After wiping a Windows10 Autopilot device from Microsoft Endpoint Manager, we got welcomed to the correct tenant by name and logo. When signing in with a current licensed user, we got the message saying "That username looks like it belongs to another organization. try signing in again or start over with a different account". Time to troubleshoot!
The background for the wipe was to repurpose the device for a new user.
The error message looked like this on Windows 10 and Windows 11 after trying to upgrade.
In order to search the problem I hit <shift>+<F10> to open CMD. By running the hostname command, I noticed the assigned computer name from Autopilot was wrong. The wmic bios get serialnumber command gave me the serial number to check in autopilot devices in MEM. A check told me that the device was present in the Tenant it was supposed to be. I did a check in regedit under the path HKLM\SOFTWARE\Microsoft\Provisioning\Diagnostics\AutoPilot and found some foreign values pointing me in the direction of an old tenant which this user/device previously was a part of. The company was earlier on migrated completely to the new tenant as part of a larger merge of companies.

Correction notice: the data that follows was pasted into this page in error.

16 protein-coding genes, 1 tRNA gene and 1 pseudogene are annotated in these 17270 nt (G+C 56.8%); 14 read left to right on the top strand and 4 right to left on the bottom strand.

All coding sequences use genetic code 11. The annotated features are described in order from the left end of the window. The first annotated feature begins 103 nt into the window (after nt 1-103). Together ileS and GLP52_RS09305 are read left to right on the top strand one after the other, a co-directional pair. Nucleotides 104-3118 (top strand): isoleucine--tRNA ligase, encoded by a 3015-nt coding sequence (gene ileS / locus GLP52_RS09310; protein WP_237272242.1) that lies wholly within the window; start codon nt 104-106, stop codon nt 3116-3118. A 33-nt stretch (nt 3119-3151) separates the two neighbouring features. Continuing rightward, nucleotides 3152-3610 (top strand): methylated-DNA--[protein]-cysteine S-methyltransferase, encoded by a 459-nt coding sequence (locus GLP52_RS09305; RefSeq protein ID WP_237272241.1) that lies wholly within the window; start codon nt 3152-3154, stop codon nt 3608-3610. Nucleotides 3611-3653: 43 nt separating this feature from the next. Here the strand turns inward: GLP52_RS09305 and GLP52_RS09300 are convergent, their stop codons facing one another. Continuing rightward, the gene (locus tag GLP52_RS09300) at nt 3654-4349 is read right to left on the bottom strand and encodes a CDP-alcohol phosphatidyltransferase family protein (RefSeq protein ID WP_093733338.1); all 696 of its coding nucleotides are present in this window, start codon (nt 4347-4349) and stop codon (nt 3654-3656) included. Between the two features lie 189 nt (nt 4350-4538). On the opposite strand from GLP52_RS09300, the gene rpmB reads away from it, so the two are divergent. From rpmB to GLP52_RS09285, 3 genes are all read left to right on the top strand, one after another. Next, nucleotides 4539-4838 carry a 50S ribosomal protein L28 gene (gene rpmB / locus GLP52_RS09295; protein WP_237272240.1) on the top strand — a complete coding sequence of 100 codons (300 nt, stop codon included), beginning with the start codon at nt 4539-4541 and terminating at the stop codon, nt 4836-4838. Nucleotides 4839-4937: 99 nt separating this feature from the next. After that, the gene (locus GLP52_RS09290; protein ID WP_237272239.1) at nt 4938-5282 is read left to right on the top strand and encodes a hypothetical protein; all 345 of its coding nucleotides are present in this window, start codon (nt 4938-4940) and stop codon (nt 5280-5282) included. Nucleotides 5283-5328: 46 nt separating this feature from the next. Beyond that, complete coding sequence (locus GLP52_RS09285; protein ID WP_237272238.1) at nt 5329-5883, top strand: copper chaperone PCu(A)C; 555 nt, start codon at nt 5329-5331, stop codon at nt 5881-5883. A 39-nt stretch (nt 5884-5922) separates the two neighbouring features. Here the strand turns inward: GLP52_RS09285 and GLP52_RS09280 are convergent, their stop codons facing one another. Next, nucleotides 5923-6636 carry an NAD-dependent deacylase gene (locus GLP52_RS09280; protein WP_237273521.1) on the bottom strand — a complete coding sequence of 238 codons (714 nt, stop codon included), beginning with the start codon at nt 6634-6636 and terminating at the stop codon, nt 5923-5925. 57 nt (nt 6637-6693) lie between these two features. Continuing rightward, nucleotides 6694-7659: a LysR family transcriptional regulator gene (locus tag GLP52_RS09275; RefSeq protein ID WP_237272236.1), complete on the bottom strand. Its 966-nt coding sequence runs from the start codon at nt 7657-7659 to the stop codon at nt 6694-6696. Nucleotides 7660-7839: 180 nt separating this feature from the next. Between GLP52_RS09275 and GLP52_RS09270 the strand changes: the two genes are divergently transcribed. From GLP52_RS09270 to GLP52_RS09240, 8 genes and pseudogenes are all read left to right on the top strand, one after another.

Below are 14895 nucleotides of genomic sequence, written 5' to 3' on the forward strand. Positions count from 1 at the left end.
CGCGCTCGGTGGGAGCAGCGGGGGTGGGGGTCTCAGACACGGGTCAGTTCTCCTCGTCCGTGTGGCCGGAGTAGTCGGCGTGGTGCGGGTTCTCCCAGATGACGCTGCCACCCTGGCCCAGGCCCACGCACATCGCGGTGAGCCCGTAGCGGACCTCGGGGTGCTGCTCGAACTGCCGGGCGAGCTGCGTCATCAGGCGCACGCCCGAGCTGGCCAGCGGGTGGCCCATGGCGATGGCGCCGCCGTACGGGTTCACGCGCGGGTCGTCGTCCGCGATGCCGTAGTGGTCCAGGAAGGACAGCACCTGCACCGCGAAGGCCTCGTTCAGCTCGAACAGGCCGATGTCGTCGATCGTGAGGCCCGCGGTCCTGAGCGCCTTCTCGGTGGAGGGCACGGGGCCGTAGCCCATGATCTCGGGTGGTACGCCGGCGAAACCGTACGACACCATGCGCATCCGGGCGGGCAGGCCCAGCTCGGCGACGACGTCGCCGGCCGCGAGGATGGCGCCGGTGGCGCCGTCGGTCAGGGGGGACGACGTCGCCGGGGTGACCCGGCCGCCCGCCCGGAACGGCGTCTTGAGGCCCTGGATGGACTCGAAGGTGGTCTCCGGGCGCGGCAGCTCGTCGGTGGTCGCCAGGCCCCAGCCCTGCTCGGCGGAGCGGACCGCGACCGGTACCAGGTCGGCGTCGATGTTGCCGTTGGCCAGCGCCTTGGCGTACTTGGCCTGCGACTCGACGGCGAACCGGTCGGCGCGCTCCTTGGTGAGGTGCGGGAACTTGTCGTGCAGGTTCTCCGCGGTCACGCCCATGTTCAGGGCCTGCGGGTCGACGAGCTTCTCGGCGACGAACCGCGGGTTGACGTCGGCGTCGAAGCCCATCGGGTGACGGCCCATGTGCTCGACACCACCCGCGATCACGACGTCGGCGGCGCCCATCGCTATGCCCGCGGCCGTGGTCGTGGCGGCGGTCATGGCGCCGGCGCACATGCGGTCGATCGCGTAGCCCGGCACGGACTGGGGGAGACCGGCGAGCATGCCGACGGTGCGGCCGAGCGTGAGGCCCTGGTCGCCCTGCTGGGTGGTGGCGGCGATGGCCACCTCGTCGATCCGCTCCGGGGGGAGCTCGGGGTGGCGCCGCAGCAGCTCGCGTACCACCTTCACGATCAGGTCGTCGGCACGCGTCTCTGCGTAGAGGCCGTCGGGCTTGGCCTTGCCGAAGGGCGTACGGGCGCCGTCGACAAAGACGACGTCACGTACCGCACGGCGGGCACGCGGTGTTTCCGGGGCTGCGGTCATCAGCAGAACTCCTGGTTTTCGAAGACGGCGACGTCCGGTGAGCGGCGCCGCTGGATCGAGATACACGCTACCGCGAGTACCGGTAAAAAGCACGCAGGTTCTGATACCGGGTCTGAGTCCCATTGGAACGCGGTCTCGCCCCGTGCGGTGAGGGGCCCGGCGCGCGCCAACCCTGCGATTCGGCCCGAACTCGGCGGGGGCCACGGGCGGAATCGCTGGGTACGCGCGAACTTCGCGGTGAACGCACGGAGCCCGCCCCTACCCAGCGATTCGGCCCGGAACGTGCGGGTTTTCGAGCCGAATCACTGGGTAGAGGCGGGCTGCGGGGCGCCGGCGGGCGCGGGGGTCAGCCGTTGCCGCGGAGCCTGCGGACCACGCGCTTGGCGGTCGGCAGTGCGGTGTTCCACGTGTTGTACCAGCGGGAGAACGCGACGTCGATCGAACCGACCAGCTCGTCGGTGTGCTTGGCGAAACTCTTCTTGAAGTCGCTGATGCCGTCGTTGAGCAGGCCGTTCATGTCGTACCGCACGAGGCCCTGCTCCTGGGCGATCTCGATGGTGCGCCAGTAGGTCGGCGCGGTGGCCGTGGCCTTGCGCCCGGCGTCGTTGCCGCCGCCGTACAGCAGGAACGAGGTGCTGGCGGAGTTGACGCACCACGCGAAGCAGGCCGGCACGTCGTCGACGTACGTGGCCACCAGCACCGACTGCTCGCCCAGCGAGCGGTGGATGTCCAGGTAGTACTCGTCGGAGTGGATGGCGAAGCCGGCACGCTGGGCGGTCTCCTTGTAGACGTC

The old tenant was still present, but the serial number was not found in Autopilot devices on that tenant. The Autopilot device list was empty. A check of devices in Azure AD did however list the device as an autopilot device!
|Device serial not found in Windows Autopilot devices on old tenant|
|Device serial not found in Windows MEM devices on old tenant|
|Device serial not found as Autopilot devices in Azure AD Devices on old tenant!|
As a next thing to test, I deleted the serial number from Windows Autopilot devices on the new tenant where the device was expected to be. A new hardware hash was captured from the device and uploaded to the this new tenant. This gave the error code "808 – ZtdDeviceAssignedToOtherTenant"!
A new import of the CSV file containing the hardware hash was now successful, and the correct deployment profile got assigned
I did initiate a new factory reset from the CMD prompt on the device with the command systemreset --factoryreset. After the device was reset and rebooted, the Autopilot onboarding routine went as expected!
Summarize the cause
- The device was actually listed as an autopilot device in the new tenant.
- The device did actually welcome me with the name and logos from the new tenant.
- the new tenant do allow personally owned devices to be onboarded
- the deployment profile is assigned to a dynamic group collecting all Windows 10 devices
- the deployment profile has the check set for converting all targeted devices to Autopilot
- the user was administrator on the device in the old tenant